Among one the Middle East’s most ancient technologies is the windcatcher, or bâdgir in Persian. These remarkable structures are a common sight soaring above the rooftops of Persia. They are often rectangular towers, but they also appear in circular, square, octagonal and other ornate shapes.
How a windcatcher works
There are two main forces that come into play with the structures: the incoming wind and the change in buoyancy of air depending on temperature – with warmer air tending to rise above cooler, denser air. First, as air is caught by the opening of a windcatcher, it is funneled down to the dwelling below. This air flows throughout the interior of the building, sometimes over pools of water for further cooling. Eventually, warmed air will rise and leave the building through another tower or opening, aided by the pressure within the building that is elevated by the incoming airflow.
The shape of the tower, the direction the tower is facing, how many openings it has, its configuration of fixed internal blades, and height are all finely tuned to improve the tower’s ability to draw wind down into the dwellings below.
Some of the earliest wind-catching technology comes from Egypt 3,300 years ago
Using the wind to cool buildings has a history stretching back almost as long as people have lived in hot desert environments. Some of the earliest wind-catching technology comes from Egypt 3,300 years ago, according to researchers Chris Soelberg and Julie Rich of Weber State University in Utah. In Egypt, buildings had thick walls, few windows facing the Sun, openings to take in air on the side of prevailing winds, and an exit vent on the other side of the structure.
Constructing a windcatcher
The first consideration is placement of the windcatcher structure. It should face the prevailing winds. If wind directions vary, the wind tower may have radial internal walls which divide the vertical structure into sections (like multiple chimneys inside a single box). Windcatchers can be built taller to harness higher winds.
If wind tends to blow from one side only, then it will be built with one downwind opening. This is the simplest design.
These windcatchers tend to be more efficient for airflow circulation and have better performance. They serve two functions – to blow and suck air into a building.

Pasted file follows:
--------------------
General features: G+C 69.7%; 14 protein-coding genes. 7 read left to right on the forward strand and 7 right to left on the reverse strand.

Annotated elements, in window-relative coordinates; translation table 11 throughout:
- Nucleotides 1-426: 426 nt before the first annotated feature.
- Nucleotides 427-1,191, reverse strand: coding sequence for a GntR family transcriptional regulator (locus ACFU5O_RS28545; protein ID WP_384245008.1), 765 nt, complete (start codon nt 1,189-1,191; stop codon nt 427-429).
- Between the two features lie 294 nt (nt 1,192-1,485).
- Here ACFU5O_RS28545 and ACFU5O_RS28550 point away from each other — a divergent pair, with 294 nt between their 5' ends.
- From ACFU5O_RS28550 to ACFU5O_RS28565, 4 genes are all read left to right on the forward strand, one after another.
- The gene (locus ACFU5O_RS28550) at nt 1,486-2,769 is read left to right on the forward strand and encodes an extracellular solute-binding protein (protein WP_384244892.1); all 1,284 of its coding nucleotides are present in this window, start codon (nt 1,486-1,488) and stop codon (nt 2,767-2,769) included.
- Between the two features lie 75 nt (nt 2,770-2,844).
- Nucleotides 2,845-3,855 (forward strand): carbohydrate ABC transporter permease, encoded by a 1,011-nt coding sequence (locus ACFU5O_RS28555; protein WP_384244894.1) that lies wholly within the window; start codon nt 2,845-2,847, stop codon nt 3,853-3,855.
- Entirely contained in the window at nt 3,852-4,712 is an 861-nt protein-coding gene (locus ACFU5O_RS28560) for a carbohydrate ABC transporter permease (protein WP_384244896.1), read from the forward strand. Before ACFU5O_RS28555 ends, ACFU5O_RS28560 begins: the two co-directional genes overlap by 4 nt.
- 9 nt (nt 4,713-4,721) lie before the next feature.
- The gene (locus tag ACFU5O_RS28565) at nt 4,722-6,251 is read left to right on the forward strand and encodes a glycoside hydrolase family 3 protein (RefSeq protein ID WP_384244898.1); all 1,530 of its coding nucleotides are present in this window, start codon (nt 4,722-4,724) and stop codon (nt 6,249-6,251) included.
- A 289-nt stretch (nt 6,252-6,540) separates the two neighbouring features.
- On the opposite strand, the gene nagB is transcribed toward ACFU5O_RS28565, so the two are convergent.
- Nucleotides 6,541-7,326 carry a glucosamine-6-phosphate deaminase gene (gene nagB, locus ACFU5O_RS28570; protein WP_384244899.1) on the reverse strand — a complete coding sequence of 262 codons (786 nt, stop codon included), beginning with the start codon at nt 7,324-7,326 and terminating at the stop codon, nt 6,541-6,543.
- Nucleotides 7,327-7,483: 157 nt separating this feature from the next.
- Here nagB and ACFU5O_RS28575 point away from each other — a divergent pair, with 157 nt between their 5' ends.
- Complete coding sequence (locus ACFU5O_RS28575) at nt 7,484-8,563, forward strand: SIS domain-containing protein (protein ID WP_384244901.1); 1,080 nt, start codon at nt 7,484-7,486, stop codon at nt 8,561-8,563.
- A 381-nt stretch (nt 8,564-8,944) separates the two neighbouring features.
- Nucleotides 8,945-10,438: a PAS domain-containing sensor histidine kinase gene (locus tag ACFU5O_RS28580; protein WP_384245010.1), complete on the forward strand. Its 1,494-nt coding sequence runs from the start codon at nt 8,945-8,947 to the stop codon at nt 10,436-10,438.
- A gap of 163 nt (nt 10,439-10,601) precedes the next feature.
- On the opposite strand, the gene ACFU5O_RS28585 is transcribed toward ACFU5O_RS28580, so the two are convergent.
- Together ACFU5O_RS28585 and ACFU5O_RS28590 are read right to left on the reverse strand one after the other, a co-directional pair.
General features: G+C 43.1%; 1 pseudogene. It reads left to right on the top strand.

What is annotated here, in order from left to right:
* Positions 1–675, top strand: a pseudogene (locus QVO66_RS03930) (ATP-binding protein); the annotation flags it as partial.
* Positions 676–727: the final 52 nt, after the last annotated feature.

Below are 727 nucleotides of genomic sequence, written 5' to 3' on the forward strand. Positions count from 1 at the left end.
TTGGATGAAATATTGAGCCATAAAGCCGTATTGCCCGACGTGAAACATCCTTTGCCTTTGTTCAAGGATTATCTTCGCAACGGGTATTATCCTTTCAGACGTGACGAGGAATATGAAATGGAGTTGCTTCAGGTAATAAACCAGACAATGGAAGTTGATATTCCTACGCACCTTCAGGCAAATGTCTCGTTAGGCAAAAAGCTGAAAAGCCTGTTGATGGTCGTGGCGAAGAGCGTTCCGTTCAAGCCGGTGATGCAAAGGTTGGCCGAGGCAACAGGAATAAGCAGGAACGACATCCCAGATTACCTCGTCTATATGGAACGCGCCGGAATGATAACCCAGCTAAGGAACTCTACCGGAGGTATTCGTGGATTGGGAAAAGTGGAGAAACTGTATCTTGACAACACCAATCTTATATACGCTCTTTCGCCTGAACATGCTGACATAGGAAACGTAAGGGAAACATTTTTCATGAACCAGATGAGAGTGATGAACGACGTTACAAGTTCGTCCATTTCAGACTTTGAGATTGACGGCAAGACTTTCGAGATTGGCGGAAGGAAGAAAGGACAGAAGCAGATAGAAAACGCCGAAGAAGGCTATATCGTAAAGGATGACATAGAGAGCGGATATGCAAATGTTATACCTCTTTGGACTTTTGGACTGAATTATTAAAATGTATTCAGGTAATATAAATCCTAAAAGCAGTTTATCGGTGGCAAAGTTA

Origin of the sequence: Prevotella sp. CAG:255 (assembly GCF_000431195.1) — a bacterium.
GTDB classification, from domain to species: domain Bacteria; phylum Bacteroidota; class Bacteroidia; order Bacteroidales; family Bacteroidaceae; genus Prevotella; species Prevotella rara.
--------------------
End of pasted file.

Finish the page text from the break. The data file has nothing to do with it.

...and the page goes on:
These tend to be either four, six or eight-sided windcatchers, and are bigger and taller than the other types. The exact height and structure of each opening depends upon the specific region’s climate.
This is the most technical form of windcatcher and achieves better performance than the other types.
The following components comprise a typical windcatcher:
Includes a moving column opened and closed either manually or electronically. This helps prevent rainwater ingress.
Fixed in place and can be installed on a rooftop (flat or inclined) using bolts.
Installed at the lower end of the column to control airflow.
Can be installed to detect the wind direction.
Using upward airflow
In environments that experience minimal wind, or where a qanat is impractical, a windcatcher can be used to function as a solar chimney which allows hot air to travel upwards and escape from the top of the building. In this way, large buildings – especially those constructed with thick adobe to provide good heat transmission resistance – can be kept at chilled temperatures during hot periods.
Mesh can be used to filter the air. However, it is common for dirt and dust to be deposited at the bottom of the windcatcher.
Windcatchers can be designed to draw air over a basin of water, making the structure a sort of evaporative cooler.
Windcatcher picture gallery
In-Article Image CreditsA windcatcher on a building in Yazd, Iran via Wikimedia Commons by Diego Delso with usage type - Creative Commons License. September 21, 2016
via Wikimedia Commons by Strassberger, B. with usage type - Public Domain. 1878
Featured Image CreditA windcatcher on a building in Yazd, Iran via Wikimedia Commons by Diego Delso with usage type - Creative Commons License. September 21, 2016